Esri Teams up with XPRIZE to Advance Sea Floor Mapping

by Jyotika I. Virmani, Senior Director of Energy and Environment for XPRIZE and Dawn Wright, Esri Chief Scientist
Over 60% of the Earth’s surface has not yet been mapped. The ocean covers 70% of our planet’s landmass, and of that, less than 15% of the sea floor has been mapped at a resolution greater than 5 km. In fact, we have higher resolution maps of the entire surface of the Moon, Venus, and Mars than we do of our own Earth. But this situation can be changed. We are in the midst of a Technological Revolution and with the advent of exponential technologies such as 3D printing, Robotics, Artificial Intelligence, and Virtual Reality, we now have smaller and cheaper tools and greater access to information.
Mapping the sea floor has, historically, been a challenge. Seawater is obviously opaque, which prevents us from using visible, remote surveying techniques to get maps of the sea floor. Seawater is a harsh and corrosive medium and, with a viscosity greater than air, it has additional engineering challenges such as high friction resulting in rapid power drain for any device that is used to map the bathymetry underwater. It is also expensive to access because the technology of today requires ships to sail to the area being mapped before the mapping technology is deployed. At an average cost of $60,000 a day, it can easily cost a few hundred thousand dollars before mapping can even begin.
The Shell Ocean Discovery XPRIZE, a 3-year competition launched last December, is incentivizing innovators to develop the autonomous underwater robots we need to map the sea floor at 5m or higher resolution and take high-definition images of the deep sea. Within this is a $1 million National Oceanic and Atmospheric Administration (NOAA) Bonus Prize, for teams who can develop an underwater tracking device that can autonomously track a biological or chemical to its source. The devices will be shore-based or aerial deployments, removing the massive costs associated with ships.  The competition will conclude in December 2018 and, like all other XPRIZE competitions, there will be a number of technical solutions that emerge to provide underwater cartographers the tools they need to survey the sea floor.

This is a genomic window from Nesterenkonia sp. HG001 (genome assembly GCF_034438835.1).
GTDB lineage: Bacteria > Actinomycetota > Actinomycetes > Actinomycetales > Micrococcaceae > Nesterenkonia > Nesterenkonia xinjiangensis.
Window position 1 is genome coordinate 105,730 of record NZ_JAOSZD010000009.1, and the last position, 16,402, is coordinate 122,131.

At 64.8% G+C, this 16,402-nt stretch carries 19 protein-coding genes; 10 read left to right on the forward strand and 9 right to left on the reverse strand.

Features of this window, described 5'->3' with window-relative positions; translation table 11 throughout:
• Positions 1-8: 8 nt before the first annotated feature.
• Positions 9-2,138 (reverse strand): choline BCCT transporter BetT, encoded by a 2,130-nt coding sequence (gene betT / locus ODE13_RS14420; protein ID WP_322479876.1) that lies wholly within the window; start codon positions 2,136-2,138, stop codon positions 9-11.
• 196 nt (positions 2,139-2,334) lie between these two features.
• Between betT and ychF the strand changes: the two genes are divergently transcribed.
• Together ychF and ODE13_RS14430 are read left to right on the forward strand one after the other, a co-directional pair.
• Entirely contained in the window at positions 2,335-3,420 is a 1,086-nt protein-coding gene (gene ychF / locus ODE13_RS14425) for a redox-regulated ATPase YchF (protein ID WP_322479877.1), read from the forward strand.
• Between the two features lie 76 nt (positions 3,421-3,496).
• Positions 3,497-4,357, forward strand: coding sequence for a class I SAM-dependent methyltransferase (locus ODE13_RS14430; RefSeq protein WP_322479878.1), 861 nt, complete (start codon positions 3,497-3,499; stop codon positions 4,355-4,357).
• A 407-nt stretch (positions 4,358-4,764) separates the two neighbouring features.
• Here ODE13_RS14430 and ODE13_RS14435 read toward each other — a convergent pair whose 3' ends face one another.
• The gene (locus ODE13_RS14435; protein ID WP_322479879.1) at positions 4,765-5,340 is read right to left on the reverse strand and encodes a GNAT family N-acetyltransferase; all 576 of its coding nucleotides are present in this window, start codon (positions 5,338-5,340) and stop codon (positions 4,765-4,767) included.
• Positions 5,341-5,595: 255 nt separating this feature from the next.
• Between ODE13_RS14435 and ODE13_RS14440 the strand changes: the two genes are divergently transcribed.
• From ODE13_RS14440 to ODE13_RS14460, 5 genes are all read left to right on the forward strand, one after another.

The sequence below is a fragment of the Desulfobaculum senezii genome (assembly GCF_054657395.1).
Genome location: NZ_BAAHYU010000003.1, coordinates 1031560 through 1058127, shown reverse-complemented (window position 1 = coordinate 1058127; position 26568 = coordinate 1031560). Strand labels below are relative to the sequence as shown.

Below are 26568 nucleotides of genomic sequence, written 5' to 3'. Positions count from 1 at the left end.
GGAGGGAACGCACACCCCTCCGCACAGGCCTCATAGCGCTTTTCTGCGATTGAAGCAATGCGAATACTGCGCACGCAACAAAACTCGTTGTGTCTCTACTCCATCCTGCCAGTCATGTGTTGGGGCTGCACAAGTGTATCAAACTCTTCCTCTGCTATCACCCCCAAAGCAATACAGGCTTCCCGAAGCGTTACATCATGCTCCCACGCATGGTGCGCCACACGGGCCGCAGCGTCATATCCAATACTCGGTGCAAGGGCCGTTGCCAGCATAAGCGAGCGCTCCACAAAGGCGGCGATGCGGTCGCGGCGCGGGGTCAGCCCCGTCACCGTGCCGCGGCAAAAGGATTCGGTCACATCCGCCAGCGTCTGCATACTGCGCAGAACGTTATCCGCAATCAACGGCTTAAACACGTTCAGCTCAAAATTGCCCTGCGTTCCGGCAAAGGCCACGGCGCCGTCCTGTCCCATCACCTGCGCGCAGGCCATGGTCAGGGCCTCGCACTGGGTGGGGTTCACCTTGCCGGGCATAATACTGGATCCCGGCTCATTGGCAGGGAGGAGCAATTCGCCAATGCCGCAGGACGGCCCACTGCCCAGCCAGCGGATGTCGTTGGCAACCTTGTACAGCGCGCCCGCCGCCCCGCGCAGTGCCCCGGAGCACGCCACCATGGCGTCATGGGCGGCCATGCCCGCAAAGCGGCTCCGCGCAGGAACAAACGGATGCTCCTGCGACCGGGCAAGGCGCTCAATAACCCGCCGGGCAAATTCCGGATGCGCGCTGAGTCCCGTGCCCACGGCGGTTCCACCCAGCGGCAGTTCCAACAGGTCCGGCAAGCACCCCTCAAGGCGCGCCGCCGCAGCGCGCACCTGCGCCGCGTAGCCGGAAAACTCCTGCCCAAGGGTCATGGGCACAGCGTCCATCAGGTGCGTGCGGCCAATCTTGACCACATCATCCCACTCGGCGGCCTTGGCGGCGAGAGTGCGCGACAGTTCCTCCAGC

To view the seafloor maps that the Teams produce, XPRIZE is partnering with Esri, the world’s leading GIS company. Esri is donating its ArcGIS Online software to competing Teams who will submit their maps for judging via the platform. Esri is also going to create a Story Map of the Shell Ocean Discovery XPRIZE competition, allowing everyone to participate by following the Team stories and their deep-sea adventures as they progress through the competition. A Story Map is Esri’s medium for sharing not only data, photos, videos, sounds, and maps, but for telling a specific and compelling story by way of that content. This is all done with sophisticated cartographic functionality that does not require advanced training in cartography or GIS. Hence, depending on the chosen complexity, a Story Map can be built in anywhere from a few minutes to a few days, using the free public accounts and data available within ArcGIS Online.
The Shell Ocean Discovery XPRIZE will also contribute any new bathymetric data, underwater photography or underwater videography resulting from the competition, as long as not proprietary, to the Esri Living Atlas of the World, which features the most authoritative, well-documented, and well-designed content contributed to ArcGIS Online.
Earlier this year, the General Bathymetric Chart of the Oceans (GEBCO), the world’s only international organization mandated to map the ocean floor (and of which Esri is a participant), began the development of a Roadmap for the Future of Ocean Floor Mapping. The underwater robots that emerge from the Shell Ocean Discovery XPRIZE will provide key technologies to achieving the goal of mapping the entire sea floor at a high resolution by 2030.
Currently, 32 bold Teams representing over 22 countries have accepted the challenge to be a part of the future and map the sea floor. More information can be found at
Join us and be a part of mapping the entire planet!

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